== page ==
The incidence of SVC syndrome arising from benign etiologies is increasing. It is now more commonly associated with indwelling central venous devices that create a nidus for SVC thrombosis. [2],[6],[7]

Iatrogenic causes of SVC syndrome include venous thrombosis as a consequence of central venous catheters or pacemaker catheters and also fibrosis, caused by radiation therapy of the mediastinum. [7]

Thrombi in the SVC were detected by trans­esophageal echocardiography in 30% of the patients who had single-lumen silicone rubber hemodialysis catheters. [8]

Polyvinyl chloride, polyethylene and teflon catheters are associated with increased throm­bogenisity as compared with silicone rubber. [9],[10] The catheter that was used for hemodiaysis in our patient was dual-lumen polyurethane per­micatheter.

Patients with hypercoagulable disorders who need central venous access may require a daily low dose of warfarin to help prevent thrombus formation. [11]

Lab investigations, which were done for this patient, revealed hypercoagulable disorders (anti­thrombin III deficiency-low protein S and pro­tein C activity) and, thus, it was necessary to use Warfarin as a prophylactic anticoagulant therapy at the time of starting hemodiaysis through the permanent permicatheter.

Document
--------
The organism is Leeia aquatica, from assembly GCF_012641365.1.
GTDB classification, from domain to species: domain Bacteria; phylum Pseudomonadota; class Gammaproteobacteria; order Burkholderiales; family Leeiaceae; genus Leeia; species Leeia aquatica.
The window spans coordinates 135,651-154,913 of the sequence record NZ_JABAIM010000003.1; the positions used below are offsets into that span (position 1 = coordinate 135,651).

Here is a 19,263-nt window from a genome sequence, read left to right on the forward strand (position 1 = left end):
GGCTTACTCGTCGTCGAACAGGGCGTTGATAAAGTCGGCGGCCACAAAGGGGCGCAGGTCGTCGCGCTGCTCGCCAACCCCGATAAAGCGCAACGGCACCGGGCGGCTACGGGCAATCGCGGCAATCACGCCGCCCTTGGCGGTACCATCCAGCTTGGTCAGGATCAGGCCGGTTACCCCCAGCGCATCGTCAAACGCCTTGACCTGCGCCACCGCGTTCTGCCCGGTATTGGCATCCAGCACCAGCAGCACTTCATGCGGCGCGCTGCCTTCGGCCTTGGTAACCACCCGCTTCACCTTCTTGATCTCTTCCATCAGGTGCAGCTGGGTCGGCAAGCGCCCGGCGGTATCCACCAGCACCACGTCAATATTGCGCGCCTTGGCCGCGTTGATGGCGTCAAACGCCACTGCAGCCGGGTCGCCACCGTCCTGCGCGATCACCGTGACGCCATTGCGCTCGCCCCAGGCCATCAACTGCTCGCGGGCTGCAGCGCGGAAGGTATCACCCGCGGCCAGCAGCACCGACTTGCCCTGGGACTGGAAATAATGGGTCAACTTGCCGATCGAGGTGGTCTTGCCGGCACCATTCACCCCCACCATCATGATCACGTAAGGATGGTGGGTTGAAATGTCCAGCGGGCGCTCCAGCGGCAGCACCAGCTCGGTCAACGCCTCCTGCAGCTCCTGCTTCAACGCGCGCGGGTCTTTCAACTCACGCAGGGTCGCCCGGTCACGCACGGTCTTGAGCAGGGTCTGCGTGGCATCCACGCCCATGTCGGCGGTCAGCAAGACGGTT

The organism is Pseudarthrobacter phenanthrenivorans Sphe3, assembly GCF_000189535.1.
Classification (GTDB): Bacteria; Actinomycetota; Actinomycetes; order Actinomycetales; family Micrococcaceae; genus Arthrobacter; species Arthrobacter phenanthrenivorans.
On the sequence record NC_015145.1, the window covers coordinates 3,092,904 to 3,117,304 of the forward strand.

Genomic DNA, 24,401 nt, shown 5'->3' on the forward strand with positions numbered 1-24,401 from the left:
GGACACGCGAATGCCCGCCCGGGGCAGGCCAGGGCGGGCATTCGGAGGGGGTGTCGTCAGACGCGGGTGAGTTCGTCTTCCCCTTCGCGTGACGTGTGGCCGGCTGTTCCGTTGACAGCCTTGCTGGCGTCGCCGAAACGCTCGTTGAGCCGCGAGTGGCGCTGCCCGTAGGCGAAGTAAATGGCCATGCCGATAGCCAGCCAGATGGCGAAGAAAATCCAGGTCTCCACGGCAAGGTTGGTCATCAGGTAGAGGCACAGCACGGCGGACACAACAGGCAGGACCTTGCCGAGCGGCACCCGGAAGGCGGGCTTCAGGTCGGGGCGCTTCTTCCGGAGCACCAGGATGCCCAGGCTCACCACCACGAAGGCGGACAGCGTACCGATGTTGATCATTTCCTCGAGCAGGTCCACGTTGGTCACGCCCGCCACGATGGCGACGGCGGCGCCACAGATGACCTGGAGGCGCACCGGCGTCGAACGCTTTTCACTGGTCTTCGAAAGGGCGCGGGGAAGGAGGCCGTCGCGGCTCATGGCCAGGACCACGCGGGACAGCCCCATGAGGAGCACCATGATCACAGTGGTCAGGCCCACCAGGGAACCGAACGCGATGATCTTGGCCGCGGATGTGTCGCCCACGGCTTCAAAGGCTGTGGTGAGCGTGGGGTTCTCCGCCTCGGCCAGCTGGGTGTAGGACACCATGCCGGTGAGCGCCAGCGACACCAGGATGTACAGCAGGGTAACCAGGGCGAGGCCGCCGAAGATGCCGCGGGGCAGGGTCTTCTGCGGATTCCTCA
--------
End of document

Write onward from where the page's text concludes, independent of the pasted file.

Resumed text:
The development of clinical manifestations of the SVC syndrome depends on the degree and rapidity of obstruction of the SVC and the cli­nical signs and symptoms of the underlying causative pathophysiologic process.

If onset of SVC syndrome is gradual, symp­toms may be subtle. However, a rapid onset of SVCS, in the absence of collateral circulation, will cause a more dramatic and life-threatening presentation, often with neurologic and respire­tory squeals resulting from cerebral and laryn­geal edema.

The onset was gradual in this patient and there were many collateral circulations as demonstra­ted by chest CT [Figure 1] and [Figure 2] Therefore, the manifestations were late for three years after the catheter was removed.

Early symptoms of SVC syndrome include swelling of the face, arms, fingers, neck, and breast. Often, the first symptom is dyspnea, which is the most common symptom, and a non-productive cough. [6],[7] Also, feelings of full­ness of the head, difficulty buttoning shirt col­lars (a stoke sign), dysphagia, hoarseness, and chest pain.

Late symptoms of SVC syndrome include life­threatening symptoms of respiratory distress, e.g. orthopnea, headache, visual disturbances, dizziness, syncope, lethargy, irritability, mental status changes, and the formation of esophageal varices. [12]

The first manifestation of SVC in this patient was neck and face swelling, while severe dys­phagia and orthopnea were the late manifes­tations, which progressed because of lateness in prompt treatment.

The choice of diagnostic procedures with sus­pected SVC syndrome depends on the patients' status.

The preferred diagnostic tools to confirm the diagnosis of SVC syndrome are a chest CT scan with IV contrast and a chest magnetic reso­nance imaging (MRI) scan. [6],[13],[14] CT and MRI scans are non-invasive, accurate in distingui­shing between tumor mass and thrombosis as causes of SVC syndrome, and able to document the extent and location of involvement.